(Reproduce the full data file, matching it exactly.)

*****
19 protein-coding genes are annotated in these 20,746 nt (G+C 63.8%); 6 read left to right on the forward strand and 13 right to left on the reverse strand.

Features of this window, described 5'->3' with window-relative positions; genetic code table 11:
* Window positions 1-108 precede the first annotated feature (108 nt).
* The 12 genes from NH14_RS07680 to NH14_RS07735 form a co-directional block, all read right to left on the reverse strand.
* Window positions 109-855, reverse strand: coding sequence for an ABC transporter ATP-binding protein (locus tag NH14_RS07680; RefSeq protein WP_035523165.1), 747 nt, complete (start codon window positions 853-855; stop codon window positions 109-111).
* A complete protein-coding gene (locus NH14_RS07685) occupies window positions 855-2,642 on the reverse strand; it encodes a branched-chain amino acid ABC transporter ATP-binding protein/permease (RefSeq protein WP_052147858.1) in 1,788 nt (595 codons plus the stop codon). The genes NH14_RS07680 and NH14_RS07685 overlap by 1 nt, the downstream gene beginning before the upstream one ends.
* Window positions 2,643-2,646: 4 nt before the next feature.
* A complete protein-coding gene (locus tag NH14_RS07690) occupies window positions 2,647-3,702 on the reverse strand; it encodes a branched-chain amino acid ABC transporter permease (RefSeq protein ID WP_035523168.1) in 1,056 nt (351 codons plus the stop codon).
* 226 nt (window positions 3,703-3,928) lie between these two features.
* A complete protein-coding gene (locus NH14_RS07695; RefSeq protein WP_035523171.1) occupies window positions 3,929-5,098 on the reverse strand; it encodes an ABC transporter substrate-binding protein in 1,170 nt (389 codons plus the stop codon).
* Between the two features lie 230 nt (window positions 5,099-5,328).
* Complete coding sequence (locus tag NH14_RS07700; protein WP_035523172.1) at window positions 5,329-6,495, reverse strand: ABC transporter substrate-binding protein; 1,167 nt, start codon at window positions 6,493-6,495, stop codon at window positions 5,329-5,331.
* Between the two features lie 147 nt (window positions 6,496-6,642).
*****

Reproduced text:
19 protein-coding genes are annotated in these 20,746 nt (G+C 63.8%); 6 read left to right on the forward strand and 13 right to left on the reverse strand.

Features of this window, described 5'->3' with window-relative positions; genetic code table 11:
* Window positions 1-108 precede the first annotated feature (108 nt).
* The 12 genes from NH14_RS07680 to NH14_RS07735 form a co-directional block, all read right to left on the reverse strand.
* Window positions 109-855, reverse strand: coding sequence for an ABC transporter ATP-binding protein (locus tag NH14_RS07680; RefSeq protein WP_035523165.1), 747 nt, complete (start codon window positions 853-855; stop codon window positions 109-111).
* A complete protein-coding gene (locus NH14_RS07685) occupies window positions 855-2,642 on the reverse strand; it encodes a branched-chain amino acid ABC transporter ATP-binding protein/permease (RefSeq protein WP_052147858.1) in 1,788 nt (595 codons plus the stop codon). The genes NH14_RS07680 and NH14_RS07685 overlap by 1 nt, the downstream gene beginning before the upstream one ends.
* Window positions 2,643-2,646: 4 nt before the next feature.
* A complete protein-coding gene (locus tag NH14_RS07690) occupies window positions 2,647-3,702 on the reverse strand; it encodes a branched-chain amino acid ABC transporter permease (RefSeq protein ID WP_035523168.1) in 1,056 nt (351 codons plus the stop codon).
* 226 nt (window positions 3,703-3,928) lie between these two features.
* A complete protein-coding gene (locus NH14_RS07695; RefSeq protein WP_035523171.1) occupies window positions 3,929-5,098 on the reverse strand; it encodes an ABC transporter substrate-binding protein in 1,170 nt (389 codons plus the stop codon).
* Between the two features lie 230 nt (window positions 5,099-5,328).
* Complete coding sequence (locus tag NH14_RS07700; protein WP_035523172.1) at window positions 5,329-6,495, reverse strand: ABC transporter substrate-binding protein; 1,167 nt, start codon at window positions 6,493-6,495, stop codon at window positions 5,329-5,331.
* Between the two features lie 147 nt (window positions 6,496-6,642).